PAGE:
Updated: Apr 22
I am currently crossing another thing off of my very long bucket list of things to do while studying abroad in Europe – ride the train through the Chunnel between Paris and London. I parted ways with my fellow study abroad students about an hour ago and headed to Paris Nord train station. I arrived very early, as I always try to do, but was waiting in the wrong place. I completely forgot that the United Kingdom is not 100% part of the European Union, thus I needed to report to the international travel booth for passport check. Eurostar was great, though. They popped me in a wheelchair and flew me through France Border Control, UK Border Control, Security, down the elevator, past a few train cars, up the ramp, and to my seat in less than 20 minutes. I am seated in a car all by myself – seats for people with disabilities are in first class and I suppose people do not want to pay for a first class seat for a two hour train ride. I’m not complaining!
Now that I’m on the train, though, I have some time to reflect on the past week of traveling around Europe in an intense fashion. It should be no surprise to you when I say that this was the best spring break of my life and its not even done yet! Please let me put it into numbers for you (excluding London):
Four different cities (Prague, Berlin, Amsterdam, and Paris)
Four of the most beautiful places I’ve ever been (Prague, Berlin, Amsterdam, and Paris)
Seven different countries (Italy, Austria, Czech Republic, Germany, Holland, Belgium, France, and England)
40 hours on a bus (maybe that is not something to brag about)
2,852 kilometers on a bus
24 new friends
Six languages spoken (English, Italian, Czech, German, Dutch, and French)
A countless number of stories to tell over the course of my life
I don’t think the most pessimistic person in the world could say that was a bad spring break. I can now say that I witnessed the sun rise over the plains of Eastern Europe, saw the astronomical clock show in Prague, visited the wall that divided and then reunited the world in Berlin, sailed in the canals of Amsterdam, had a baguette and wine while watching the Eiffel Tower light up in Paris, rode the Chunnel from Paris to London, and it’s not over!
The tour company I traveled with exceeded my expectations immensely. Bus2Alps put together a great travel itinerary to maximize our time in each city which enabled us to see the most important sites. In each city they arranged a walking tour which covered the highlights of the city. Our tour leader, Stephanie, was phenomenal. She was very knowledgeable and went above and beyond to help us out or point us in the right direction. She knew each city very and was able to answer any question we had. I have already booked my next trip with Bus2Alps (to Croatia) and would not hesitate to recommend Bus2Alps to anybody!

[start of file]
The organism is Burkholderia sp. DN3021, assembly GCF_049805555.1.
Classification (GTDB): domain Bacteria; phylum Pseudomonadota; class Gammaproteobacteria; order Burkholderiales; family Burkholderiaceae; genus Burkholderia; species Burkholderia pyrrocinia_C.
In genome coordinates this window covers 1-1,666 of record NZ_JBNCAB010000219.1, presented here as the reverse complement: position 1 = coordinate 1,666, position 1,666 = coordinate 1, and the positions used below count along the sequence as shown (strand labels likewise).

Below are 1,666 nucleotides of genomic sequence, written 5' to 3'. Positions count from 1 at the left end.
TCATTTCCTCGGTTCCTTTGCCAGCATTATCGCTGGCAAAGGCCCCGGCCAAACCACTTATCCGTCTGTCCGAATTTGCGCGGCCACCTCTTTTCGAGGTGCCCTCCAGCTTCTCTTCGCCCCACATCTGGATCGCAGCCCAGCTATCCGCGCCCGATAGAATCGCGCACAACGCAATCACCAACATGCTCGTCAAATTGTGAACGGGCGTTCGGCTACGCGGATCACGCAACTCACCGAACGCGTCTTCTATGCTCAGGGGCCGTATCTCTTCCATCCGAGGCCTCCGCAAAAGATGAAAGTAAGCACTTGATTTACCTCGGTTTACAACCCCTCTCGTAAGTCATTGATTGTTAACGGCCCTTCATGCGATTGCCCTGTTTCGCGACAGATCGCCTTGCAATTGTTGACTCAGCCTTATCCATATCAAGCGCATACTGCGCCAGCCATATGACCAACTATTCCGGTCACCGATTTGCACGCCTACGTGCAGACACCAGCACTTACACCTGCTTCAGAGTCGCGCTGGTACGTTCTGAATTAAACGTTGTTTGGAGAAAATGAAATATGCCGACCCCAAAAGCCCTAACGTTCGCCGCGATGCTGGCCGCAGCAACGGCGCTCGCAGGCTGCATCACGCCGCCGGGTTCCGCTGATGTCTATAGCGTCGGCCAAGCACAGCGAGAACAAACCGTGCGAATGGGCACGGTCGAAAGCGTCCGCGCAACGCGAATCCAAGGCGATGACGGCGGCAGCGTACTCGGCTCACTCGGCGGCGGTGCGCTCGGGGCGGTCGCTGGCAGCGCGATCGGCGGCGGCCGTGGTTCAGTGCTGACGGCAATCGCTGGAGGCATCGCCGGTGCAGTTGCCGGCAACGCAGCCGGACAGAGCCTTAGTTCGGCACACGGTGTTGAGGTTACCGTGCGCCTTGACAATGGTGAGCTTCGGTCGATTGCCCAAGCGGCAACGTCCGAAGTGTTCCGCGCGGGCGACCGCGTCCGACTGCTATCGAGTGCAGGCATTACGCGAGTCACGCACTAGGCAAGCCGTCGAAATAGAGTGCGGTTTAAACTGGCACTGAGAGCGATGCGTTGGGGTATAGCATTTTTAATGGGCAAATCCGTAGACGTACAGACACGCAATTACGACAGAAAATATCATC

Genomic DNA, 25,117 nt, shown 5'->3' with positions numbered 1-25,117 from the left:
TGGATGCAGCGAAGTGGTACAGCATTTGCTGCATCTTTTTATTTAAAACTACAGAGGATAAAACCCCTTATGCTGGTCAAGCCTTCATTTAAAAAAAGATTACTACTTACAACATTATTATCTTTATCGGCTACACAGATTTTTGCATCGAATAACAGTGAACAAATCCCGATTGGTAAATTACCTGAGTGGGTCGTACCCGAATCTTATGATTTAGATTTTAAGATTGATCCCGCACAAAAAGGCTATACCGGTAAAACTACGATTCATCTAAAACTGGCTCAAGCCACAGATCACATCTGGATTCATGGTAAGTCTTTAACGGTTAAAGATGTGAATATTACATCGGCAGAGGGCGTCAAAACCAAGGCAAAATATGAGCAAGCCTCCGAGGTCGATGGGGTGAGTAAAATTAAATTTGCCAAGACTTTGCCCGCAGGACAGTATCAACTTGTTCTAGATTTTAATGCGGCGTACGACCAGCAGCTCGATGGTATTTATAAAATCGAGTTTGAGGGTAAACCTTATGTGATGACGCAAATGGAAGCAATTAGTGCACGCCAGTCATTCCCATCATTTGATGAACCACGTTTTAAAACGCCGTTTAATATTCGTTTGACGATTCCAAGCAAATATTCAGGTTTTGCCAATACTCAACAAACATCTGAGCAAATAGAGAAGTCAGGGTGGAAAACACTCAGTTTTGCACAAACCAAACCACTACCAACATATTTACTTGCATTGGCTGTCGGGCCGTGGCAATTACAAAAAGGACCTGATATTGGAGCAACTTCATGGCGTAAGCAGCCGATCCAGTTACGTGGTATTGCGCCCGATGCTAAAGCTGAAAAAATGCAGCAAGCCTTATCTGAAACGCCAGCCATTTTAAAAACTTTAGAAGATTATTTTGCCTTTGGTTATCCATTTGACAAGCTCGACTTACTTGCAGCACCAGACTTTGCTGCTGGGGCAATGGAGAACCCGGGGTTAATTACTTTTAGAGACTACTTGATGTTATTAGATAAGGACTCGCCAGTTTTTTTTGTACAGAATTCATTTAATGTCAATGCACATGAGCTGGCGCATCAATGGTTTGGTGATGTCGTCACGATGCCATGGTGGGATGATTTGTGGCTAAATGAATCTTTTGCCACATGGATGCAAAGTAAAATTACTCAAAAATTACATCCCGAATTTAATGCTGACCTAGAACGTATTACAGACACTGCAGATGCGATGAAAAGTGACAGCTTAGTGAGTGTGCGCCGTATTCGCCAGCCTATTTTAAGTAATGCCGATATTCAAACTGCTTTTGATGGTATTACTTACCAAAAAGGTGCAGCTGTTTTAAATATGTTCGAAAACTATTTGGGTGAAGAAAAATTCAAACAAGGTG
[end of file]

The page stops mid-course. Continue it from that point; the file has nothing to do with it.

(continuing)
It was quite interesting going from Amsterdam to Paris. In Amsterdam, everyone happily spoke English to us and random people came up to us to ask us if we needed help in finding something whenever we looked like we were lost. People would wave to you and say hello as you passed them on the street. I knew the Parisians would be different and went into Paris with this in mind, but quickly realized that the Parisians can also be friendly. As long as you make a concerted effort to speak in French (even if it is a simple “Bonjour”), they are willing to help you out and point you in the right direction!
I definitely grew on this trip as a person – I had my first major “I’m not in America anymore” moment. I am actually surprised it took this long and that it did not happen in Italy. In America, and I guess even Italy, I have never been told what I can’t do. I have never had limits placed on me. I have always been allowed to do anything that able bodied people are allowed to do if I am up to it. This is why I was surprised when I was denied access to the top viewing deck of the Eiffel Tower. As I mentioned in my previous post, the staff of the Eiffel Tower told me that I could not do stairs if the elevator broke that goes between the top and middle part of the tower. I understand that this may be the case for some people with disabilities, but I would have expected the customer service agent to ask me if I am able to descend stairs in the event of an emergency. If I say no, then the customer service agent should explain that the policy is that everyone who goes to the top of the Eiffel Tower must be able to navigate stairs. If I say yes, then I should be allowed to climb the Eiffel Tower. After being denied access, I told the staff member that I could navigate the 1,000 stairs down the Eiffel Tower if needed. She then said that all people with mobility disabilities are not allowed up to the top. When I asked her if I could sign a waiver, she claimed she didn’t understand. Then, I asked her to speak with a manager and, again, she claimed she did not understand. At that point, I realized it was not worth arguing over and walked away. As soon as I walked away, the staff member closed her window shade as if she was trying to deter me from coming back to argue. It was very frustrating.
Regardless of the above, this trip confirmed my decision to return to Europe next summer to do a traditional “backpacking across Europe” trip. A city like Prague was not even on the list of places I wanted to visit and I loved it. It really makes me wonder just how many places are jewels like that just waiting for me to discover them! I feel like a more knowledgeable and cultured person after a week – imagine what a full summer can do. I can’t wait to find out!
Note: This post was originally published on April 2, 2011 in a blog entitled “Romeing Around Europe” which chronicled my study abroad experience.